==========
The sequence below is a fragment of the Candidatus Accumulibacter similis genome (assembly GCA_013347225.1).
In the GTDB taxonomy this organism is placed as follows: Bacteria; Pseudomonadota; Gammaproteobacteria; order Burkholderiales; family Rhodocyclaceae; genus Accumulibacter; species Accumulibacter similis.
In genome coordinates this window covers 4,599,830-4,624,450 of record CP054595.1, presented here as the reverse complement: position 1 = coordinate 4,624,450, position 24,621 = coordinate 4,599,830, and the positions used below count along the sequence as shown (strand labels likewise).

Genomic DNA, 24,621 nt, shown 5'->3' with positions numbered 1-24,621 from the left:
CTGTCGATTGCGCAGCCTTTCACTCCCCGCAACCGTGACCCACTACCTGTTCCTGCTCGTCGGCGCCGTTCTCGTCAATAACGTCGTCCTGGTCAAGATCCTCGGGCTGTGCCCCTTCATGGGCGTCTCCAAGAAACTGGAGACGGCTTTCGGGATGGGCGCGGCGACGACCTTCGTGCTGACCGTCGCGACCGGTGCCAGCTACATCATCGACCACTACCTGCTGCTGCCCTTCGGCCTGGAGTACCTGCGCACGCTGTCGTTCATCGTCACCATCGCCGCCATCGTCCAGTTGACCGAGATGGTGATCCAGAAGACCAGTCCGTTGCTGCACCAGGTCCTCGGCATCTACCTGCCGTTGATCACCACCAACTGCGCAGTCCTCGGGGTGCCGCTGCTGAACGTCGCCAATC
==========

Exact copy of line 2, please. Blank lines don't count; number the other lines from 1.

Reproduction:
In the GTDB taxonomy this organism is placed as follows: Bacteria; Pseudomonadota; Gammaproteobacteria; order Burkholderiales; family Rhodocyclaceae; genus Accumulibacter; species Accumulibacter similis.